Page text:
Six things you believe about spiders that are totally false

black widow. Photo by Sean McCann

Lauren Esposito regularly milks scorpions. Catherine Scott lets black widows crawl on her. Both of these spider experts love arachnids, and they want you to love them, too.

Here are six myths about spiders they say are totally wrong, and are giving arachnids a bad rap: 

Myth Number 1: Spiders are aggressive

PhD student Catherine Scott has handled black widows. In her expert opinion? These commonly-feared arachnids are “actually very shy, unaggressive spiders that really don’t deserve their poor reputation.”   

Myth Number 2: Spiders want to bite you

“Spiders really have no interest in biting people, unlike a lot of other arthropods like mosquitos and ticks and mites that feed on human blood — that’s part of their lifestyle, that's what they do. Spiders [on the other hand] do not feed on humans. They bite insects and other spiders, not humans. Really, the only reason a spider would bite you is if you're crushing it or otherwise harassing it and it feels like it's got no other choice but to try to defend itself,” Scott says.

Myth Number 3: Spiders are dangerous

There are only two kinds of spiders in North America that can hurt people in a medically significant way: widow spiders, and brown recluse spiders. And if you find a black widow crawling on you? Scott says to just leave it alone and let it crawl off. Or you can use one of Scott’s spider-whisperer tricks: 

“The way that I get black widows to move around is by gently brushing their hind legs with a soft paintbrush. So if you're sort of tickling them from behind, then you might be able to convince them to walk off of you.”

Myth Number 4: Spiders crawl on you when you’re sleeping

“The chances of having a spider on you are pretty low. Contrary to popular belief, spiders do not go into your bed at night to bite you or try to go into your mouth. That myth that you swallow spiders is totally false,” Scott says. 

Myth Number 5: Spider venom is bad for you

Actually, according to Lauren Esposito, Curator of Arachnology at the California Academy of Sciences, spider venom is currently being studied for its medicinal properties. Spiders are even being farmed for their venom, and researchers are hoping to use it to develop new medical treatments.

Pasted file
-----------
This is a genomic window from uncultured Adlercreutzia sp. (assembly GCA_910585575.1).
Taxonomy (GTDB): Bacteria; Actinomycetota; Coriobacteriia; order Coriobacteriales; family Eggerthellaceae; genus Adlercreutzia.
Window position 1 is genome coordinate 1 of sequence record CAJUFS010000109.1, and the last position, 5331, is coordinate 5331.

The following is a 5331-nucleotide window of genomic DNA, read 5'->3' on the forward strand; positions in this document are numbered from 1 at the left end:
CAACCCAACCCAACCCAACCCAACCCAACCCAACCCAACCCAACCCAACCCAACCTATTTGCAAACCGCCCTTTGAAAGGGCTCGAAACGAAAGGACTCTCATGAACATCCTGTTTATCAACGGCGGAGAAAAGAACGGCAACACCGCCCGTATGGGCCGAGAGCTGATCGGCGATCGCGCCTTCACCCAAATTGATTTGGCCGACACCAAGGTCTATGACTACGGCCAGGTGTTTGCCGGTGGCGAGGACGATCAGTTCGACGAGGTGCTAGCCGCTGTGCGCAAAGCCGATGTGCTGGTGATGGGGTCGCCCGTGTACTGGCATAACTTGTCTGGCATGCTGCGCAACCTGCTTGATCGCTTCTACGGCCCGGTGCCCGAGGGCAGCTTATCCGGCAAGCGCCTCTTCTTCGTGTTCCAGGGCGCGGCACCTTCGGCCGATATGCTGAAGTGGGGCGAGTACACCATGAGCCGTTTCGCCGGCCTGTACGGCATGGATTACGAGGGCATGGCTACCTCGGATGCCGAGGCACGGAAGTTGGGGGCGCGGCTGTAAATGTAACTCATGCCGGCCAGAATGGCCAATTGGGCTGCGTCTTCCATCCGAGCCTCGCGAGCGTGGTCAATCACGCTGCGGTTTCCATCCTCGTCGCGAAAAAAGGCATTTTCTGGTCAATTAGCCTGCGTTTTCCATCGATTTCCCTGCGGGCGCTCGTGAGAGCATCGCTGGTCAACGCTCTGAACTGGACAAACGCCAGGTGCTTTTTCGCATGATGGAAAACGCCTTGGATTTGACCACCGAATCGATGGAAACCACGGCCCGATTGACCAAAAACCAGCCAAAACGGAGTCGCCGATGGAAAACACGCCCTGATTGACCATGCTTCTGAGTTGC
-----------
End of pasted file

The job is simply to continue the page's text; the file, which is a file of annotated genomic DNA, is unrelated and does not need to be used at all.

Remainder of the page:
“There are all kinds of venom components that are currently being researched for their therapeutic properties — everything from treating erectile dysfunction to treating drug resistant bacteria…to treating things like muscular dystrophy and Alzheimer’s,” Esposito says. 

Myth Number 6: Spiders are ugly, scary and bad

“Spiders and scorpions and other arachnids are cuddly creatures,” Esposito says, “And my evidence for that is that they take care of their young. Scorpions, for example, give birth to live young. The females become pregnant and when they give birth, the babies come out as a small baby scorpions and the mother will take them up on her back and she'll take care of them until they get big enough to to fend for themselves.”

Catherine Scott agrees: "Spiders don't deserve their their bad reputation…I think spiders are a lot more fascinating than than scary. And if you learn more about them, start watching their behaviour, their behaviour is really cool, and they're beautiful."

RELATED: 8 things you might not know about spiders (like they have hypnotic powers)

This article is based on an interview that aired on PRI's Science Friday with Ira Flatow

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